Save Fatherhood; Save the World

Save Fatherhood; Save the World August 12, 2010

A moving video for anyone who has ever had a good father.

Perhaps an even more moving video for those whose fathers were broken, or deeply flawed, or not there at all.

In a former parish, there was a sister-liturgist who–eager to promote “sensitivity”–decided that the Gloria should be sung with the refrain “Glory to God in the Highest, and peace to God’s people on earth;” she was content to brutalize the ear, change a liturgical prayer that is not supposed to be changed, and disorient the people just a tad, in order that no one should be subjected to that troubling male pronoun, “His.”

I always thought it was a nonsensical point; why go to the trouble of training the people to avoid the “His” in that sung prayer, when it proceed to refer to God as “Heavenly King, Almighty God and Father,” and to Jesus as “only Son of the Father.” And of course, I got into a civil debate with her about it.

“You don’t understand,” she said kindly (because she was a very kind sister) “it’s important that we begin to think of God as having no gender at all, containing aspects of both mother and father, but not limited to our understanding as “Father.”

“Yes, mysticism if fine; I’m a fan,” I said. “But the prayer–which is liturgical and not subject for editing by you or me–makes enough male references throughout that it seems incongruous and silly, to enforce this clumsy and cold “Glory to God and peace to God’s people,” phrasing. It’s ick to my ear. And it puts God at a distance; it’s not intimate.”

To sister’s credit she remained kind but she did buckle down and let me know she wasn’t budging. “There are a lot of people in the world who have had bad fathers, they have bad memories, a lot of people find referring to God as “Father” to be distancing and hurtful. They cannot relate.”

“Well, sister, I happen to be one of those people who had a bad father and carries bad memories, and I like referencing God as Father; I happen to find great comfort and solace in having a Heavenly Father who more than fills the void left by my earthly one.”

She looked stunned. “You are the first person who has ever said that to me; that is not the usual perspective.”

“But don’t you think that’s a perspective worth promoting? Isn’t it a much better thing to tell people whose fathers have failed that they may be consoled by a Father who will never fail? Wouldn’t that be more positive, and ultimately more healing, than wrecking the liturgy to pander to neurotic sadness?”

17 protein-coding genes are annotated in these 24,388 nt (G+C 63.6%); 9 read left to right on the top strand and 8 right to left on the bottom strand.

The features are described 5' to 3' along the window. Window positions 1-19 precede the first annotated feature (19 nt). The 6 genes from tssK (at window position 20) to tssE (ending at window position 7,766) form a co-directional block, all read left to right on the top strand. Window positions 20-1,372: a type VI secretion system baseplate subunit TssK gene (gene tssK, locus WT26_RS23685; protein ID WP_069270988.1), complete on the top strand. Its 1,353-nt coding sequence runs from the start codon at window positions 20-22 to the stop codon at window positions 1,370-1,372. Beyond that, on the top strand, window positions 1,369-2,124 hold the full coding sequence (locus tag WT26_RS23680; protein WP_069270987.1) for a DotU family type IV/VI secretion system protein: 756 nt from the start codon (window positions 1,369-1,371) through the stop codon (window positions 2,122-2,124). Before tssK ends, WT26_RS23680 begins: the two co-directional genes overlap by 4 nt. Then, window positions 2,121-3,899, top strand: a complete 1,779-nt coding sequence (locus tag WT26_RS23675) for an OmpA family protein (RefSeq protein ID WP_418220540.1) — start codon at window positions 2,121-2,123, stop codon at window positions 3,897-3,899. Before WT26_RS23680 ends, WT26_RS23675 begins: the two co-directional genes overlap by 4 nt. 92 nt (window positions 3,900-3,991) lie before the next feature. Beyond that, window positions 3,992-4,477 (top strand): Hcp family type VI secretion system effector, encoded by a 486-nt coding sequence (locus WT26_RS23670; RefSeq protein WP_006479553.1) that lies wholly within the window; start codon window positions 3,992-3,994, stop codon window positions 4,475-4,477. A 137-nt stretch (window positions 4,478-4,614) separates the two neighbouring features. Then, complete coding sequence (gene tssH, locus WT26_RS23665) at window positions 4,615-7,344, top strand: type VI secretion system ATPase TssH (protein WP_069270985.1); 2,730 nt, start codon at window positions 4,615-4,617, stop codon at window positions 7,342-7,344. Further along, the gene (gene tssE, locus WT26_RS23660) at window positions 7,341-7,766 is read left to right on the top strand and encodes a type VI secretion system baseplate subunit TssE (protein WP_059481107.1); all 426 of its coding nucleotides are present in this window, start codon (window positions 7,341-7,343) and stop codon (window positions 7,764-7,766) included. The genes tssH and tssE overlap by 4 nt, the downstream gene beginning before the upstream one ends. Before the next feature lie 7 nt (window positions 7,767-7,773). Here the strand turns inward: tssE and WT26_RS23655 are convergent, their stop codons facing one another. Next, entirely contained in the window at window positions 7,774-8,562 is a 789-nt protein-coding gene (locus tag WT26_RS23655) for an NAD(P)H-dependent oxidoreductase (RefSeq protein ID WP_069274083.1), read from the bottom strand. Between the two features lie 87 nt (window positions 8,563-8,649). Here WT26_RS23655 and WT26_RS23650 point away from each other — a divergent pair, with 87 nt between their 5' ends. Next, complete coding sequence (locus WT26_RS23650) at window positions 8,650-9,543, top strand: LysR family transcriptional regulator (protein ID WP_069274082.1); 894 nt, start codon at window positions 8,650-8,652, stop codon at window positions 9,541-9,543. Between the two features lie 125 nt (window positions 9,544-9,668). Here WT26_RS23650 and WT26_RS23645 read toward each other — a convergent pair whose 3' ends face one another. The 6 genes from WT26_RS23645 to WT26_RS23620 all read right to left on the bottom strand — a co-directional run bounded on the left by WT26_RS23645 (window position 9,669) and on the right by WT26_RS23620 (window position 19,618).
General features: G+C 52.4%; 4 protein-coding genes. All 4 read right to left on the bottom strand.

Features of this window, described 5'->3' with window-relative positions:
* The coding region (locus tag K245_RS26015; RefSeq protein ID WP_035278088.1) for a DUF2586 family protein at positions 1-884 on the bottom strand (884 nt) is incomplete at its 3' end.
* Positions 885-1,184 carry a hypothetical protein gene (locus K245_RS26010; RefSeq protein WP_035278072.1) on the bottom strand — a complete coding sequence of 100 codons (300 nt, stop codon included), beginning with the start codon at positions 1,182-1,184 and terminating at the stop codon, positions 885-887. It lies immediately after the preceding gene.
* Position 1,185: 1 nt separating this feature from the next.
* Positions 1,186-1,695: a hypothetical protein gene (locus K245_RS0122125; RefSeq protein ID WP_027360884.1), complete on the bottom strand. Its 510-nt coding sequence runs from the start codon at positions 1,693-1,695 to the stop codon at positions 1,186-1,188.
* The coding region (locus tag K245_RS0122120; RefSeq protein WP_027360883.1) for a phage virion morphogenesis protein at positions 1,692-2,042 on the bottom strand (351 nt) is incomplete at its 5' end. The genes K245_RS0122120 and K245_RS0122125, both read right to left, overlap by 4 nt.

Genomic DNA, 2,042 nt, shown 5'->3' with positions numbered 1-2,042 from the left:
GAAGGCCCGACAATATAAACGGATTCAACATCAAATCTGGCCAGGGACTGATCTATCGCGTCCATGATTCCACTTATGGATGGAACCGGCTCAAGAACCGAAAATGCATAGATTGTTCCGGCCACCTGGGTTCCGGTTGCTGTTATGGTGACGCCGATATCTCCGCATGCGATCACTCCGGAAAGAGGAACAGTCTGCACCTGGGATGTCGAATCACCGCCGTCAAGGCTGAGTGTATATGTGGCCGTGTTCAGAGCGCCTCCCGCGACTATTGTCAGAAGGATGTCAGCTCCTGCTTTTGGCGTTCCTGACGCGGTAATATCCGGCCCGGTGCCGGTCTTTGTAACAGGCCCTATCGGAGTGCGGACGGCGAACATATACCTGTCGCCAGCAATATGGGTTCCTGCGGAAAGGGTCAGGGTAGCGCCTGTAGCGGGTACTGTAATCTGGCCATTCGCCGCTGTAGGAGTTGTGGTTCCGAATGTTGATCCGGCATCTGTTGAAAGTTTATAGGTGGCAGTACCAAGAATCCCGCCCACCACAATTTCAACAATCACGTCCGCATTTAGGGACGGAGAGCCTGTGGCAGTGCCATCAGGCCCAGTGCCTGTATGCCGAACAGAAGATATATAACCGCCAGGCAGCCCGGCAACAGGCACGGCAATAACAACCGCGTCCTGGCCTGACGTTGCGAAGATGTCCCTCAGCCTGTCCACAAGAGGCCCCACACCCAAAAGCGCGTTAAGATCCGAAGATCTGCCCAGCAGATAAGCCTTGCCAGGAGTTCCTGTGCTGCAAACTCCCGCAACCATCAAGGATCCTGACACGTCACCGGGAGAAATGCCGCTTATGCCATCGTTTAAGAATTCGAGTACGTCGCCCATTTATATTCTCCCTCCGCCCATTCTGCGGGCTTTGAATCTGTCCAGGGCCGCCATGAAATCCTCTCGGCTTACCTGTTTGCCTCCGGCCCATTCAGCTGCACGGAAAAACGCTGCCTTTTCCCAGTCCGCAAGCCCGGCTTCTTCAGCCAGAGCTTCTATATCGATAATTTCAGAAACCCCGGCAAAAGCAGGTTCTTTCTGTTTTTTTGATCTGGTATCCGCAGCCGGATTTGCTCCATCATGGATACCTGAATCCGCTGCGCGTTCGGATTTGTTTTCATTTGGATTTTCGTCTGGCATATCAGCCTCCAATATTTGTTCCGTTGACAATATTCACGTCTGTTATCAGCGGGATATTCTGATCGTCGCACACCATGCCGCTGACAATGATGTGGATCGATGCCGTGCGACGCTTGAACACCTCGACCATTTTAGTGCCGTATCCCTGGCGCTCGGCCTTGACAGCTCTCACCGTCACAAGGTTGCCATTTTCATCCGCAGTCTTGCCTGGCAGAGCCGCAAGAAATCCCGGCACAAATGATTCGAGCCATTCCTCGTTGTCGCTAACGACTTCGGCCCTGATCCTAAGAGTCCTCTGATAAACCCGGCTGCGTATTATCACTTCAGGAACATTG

We live in an era where all Motherhood is celebrated as a “choice,”, but choices are by their nature invitations to be inconsistent. When a mother may “selectively reduce” her twins or triplets down to the one “chosen” child, or carry a baby unto viability, then deliver just enough child from the birth canal in order to slaughter it, the celebrated post-modern notions of motherhood do not speak much to transcendent constancy or unfailing love, and yet it is Fatherhood that has taken a beating in the culture. It is Fatherhood that is considered dispensable, on earth and–apparently–in heaven.

Good mothers are amply applauded in society, as they should be. Perhaps if we can funnel some of the whirlwinds of the age back into valuing fatherhood, and celebrating the powerful effect of a good father on his children’s lives, people will be encouraged–or allowed–to find the Fatherhood of God and embrace it for themselves, be consoled and taught by a Person whose earthly counterpart they may have missed in their lives. Perhaps fathers will themselves discover in that reflection, the inspiration and instruction they need to love with wisdom and space.

When a child steps out and tries something risky, and then falls, the mother is quick to run to him, console him and hug him close; she frets for him. The father is the one who says, “I’m here if you fall, only do not be afraid.”

The child needs both.

We are formed in God’s image; we are meant to reflect God to each other, in all of our relationships. If fathers are invisible on earth, we lose site of God in Heaven; losing sight of Him, we lose site of the Son and Holy Ghost as well, and tumble-spin into a cold and distant world of incompleteness, which is incompatible with the Restoration we await.

Related: Tips for Catholic Men

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